The legal constitutional protections against government.
Bill of Rights
first 10 amendments to the Constitution.
Barron vs. Baltimore
the 1883 Supreme Court decision holding that the Bill of Rights retrained only the national government, not the states and cities.
Gitlow vs. New York
freedoms of press and speech are fundamental personal rights and liberties protected by the due process clause of the 14th amendment
Adopted after the Civil War. No State shall make or enforce any law which shall abridge the privileges or immunities of citizens of the United States; nor shall any state deprive any person of life, liberty, or property without due process of law.
The legal concept under which the Supreme Court has nationalized the Bill of Rights by making most of its provisions applicable to the states through the 14th Amendment.
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Part of the 1st Amendment stating that Congress shall make no law respecting an establishment of religion.
Free Exercise Clause
1st Amendment provision that prohibits government from interfering with the practice of religion.
Lemon vs. Kurtzman
aid to church related schools must have a secular legislative purpose, have a primary effect that neither advances or inhibits religion, and doesn’t foster government entanglement with religion.
Schenck vs. United States
Government can limit speech if it provokes a clear and present danger of substantive evils.
A government preventing material from being published. This is a common method of limiting the press in some nations, but is usually unconstitutional in the US (Near vs. Minnesota).
the publication of false or malicious statements that damage someone’s reputation.
Nonverbal communication, such as burning a flag or wearing an armband. Protected under the first Amendment.
Communication in the form of advertising. It can be restricted more than many other types of speech but has been receiving increased protection from the SCOTUS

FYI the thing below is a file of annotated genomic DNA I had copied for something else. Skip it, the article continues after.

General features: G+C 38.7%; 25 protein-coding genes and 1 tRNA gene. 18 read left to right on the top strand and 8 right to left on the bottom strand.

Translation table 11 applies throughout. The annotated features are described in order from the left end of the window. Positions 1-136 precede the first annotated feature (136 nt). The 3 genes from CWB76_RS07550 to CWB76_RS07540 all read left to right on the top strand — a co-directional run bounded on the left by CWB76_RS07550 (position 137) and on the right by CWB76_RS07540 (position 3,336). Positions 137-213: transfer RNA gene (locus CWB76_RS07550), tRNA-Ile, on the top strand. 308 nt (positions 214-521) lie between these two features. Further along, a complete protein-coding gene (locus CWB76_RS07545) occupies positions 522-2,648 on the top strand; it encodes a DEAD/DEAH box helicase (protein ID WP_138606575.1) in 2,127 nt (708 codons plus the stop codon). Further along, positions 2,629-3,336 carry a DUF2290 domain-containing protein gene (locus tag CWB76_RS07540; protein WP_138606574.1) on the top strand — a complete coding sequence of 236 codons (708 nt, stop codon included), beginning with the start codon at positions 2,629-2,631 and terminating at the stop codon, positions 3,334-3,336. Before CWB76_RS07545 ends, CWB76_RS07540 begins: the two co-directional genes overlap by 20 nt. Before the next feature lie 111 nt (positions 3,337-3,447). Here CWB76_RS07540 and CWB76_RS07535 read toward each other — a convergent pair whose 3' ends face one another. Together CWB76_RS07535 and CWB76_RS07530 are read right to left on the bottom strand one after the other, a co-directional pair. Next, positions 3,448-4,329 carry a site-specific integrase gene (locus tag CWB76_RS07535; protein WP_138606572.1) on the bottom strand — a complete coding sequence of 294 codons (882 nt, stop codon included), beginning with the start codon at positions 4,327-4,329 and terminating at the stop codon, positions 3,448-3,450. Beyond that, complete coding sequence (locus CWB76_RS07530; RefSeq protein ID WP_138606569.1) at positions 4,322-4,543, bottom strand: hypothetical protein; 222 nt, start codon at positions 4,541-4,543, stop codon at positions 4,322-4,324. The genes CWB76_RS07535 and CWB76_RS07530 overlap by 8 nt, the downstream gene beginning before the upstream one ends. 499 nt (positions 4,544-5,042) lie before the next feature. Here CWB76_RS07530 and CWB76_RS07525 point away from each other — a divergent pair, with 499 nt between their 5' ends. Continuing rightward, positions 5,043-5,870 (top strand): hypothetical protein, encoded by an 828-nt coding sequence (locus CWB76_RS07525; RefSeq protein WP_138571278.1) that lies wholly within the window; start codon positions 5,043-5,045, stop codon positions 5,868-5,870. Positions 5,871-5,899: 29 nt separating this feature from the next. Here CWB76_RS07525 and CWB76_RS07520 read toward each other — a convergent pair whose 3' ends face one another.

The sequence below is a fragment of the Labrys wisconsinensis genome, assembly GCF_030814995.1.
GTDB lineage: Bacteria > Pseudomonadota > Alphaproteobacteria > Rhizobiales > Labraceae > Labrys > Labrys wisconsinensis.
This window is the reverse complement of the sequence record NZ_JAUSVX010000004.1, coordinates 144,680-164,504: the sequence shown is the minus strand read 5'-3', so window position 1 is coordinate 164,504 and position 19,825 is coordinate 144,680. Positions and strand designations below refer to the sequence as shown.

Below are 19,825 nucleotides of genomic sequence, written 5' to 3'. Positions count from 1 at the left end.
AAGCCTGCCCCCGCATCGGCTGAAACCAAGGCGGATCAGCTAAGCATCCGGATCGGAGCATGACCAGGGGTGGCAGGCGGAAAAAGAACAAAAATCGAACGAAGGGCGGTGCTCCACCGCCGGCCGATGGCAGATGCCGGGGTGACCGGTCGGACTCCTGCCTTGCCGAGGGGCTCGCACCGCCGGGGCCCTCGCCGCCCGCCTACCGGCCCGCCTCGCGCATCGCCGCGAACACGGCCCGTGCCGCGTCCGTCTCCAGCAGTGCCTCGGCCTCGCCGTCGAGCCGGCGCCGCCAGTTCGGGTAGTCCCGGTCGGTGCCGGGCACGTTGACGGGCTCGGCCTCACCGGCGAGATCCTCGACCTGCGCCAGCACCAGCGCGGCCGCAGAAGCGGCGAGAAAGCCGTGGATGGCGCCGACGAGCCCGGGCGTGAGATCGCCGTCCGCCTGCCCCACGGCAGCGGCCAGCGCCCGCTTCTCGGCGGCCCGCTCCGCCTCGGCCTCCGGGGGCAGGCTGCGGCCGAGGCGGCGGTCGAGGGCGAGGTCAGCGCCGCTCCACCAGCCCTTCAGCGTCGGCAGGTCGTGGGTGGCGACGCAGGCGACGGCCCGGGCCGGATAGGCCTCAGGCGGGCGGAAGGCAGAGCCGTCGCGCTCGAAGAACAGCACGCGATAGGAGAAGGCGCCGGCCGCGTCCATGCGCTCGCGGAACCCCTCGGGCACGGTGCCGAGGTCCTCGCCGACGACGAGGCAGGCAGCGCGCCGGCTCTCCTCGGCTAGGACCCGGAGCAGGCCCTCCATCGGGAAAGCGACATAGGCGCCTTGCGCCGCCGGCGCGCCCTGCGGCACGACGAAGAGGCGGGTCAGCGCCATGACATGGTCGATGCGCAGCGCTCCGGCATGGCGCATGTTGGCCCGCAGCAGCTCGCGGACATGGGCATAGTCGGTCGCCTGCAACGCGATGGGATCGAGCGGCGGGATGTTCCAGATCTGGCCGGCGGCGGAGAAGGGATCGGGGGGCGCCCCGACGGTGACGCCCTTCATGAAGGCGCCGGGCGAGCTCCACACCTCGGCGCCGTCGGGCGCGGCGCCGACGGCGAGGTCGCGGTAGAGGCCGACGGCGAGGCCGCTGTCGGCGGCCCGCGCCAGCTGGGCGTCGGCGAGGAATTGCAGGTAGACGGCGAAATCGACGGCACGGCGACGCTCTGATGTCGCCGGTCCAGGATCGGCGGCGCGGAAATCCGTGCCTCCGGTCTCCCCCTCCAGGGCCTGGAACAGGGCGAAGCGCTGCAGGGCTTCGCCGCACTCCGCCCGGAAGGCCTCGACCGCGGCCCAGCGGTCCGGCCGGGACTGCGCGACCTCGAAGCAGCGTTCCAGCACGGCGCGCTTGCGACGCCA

The situation occurring when the police have reason to believe that a person should be arrested. In making the arrest, police are allowed legally to search for and seize incriminating evidence.
Unreasonable searches and seizures
Obtaining evidence in a haphazard or random manner, a practice prohibited by the 4th Amendment.
A written authorization from a court specifying the area to be searched what the police are searching for.
The rule that evidence, no matter how incriminating, cannot be introduced into a trial if it was not constitutionally obtained.
Mapp vs. Ohio
4th Amendment ‘s protection against unreasonable searches and seizures must be extended to the states as well as Federal Government.
The situation occurring when an individual accused of a crime is compelled to be a witness against himself or herself in court. 5th amendment prohibits it.
Miranda vs. Arizona
set guidelines for police questioning of accused persons to protect them against self-incrimination and to protect their right to counsel.
Cruel and Unusual Punishment
Court sentences prohibited by the 8th Amendment.
Right to Privacy
The right to a private personal life free from the intrusion of government.
policies designed to protect people against arbitrary or discriminatory treatment by government officials of individual.
Plessy vs. Ferguson
separate but equal is constitutional.
Brown vs. Board of Education
overturned Plessy vs. Ferguson.
Civil Rights Act of 1964
The law that made racial discrimination against any group in hotels, motels, and restaurants illegal and forbade many forms of job discrimination.
The legal right to vote.
Small taxes levied on the fight to vote that often fell due at a time of year when poor African-American sharecroppers had the least cash on hand. Declared void by the 24th Amendment
One of the means to discourage African-American voting that permitted political parties in the heavily Democratic South to exclude African Americans from primary elections.
Voting Rights Act of 1965
A law designed to help end formal and informal barriers to African-Americans suffrage.
Equal Rights Amendment
A constitutional amendment originally introduced in 1923 and passed by Congress in 1972. Failed to acquire 3/4 vote of state legislatures.
The issue raised when women who hold traditionally female jobs are paid less than men working at jobs requiring comparable skill.
Americans with Disabilities Act of 1990
A law passed in 1990 that requires employers and public facilities to make reasonable accommodations for people with disabilities and prohibits discrimination against these individuals in employment.
A policy designed to give special attention to or compensatory treatment for members of some previously disadvantaged group.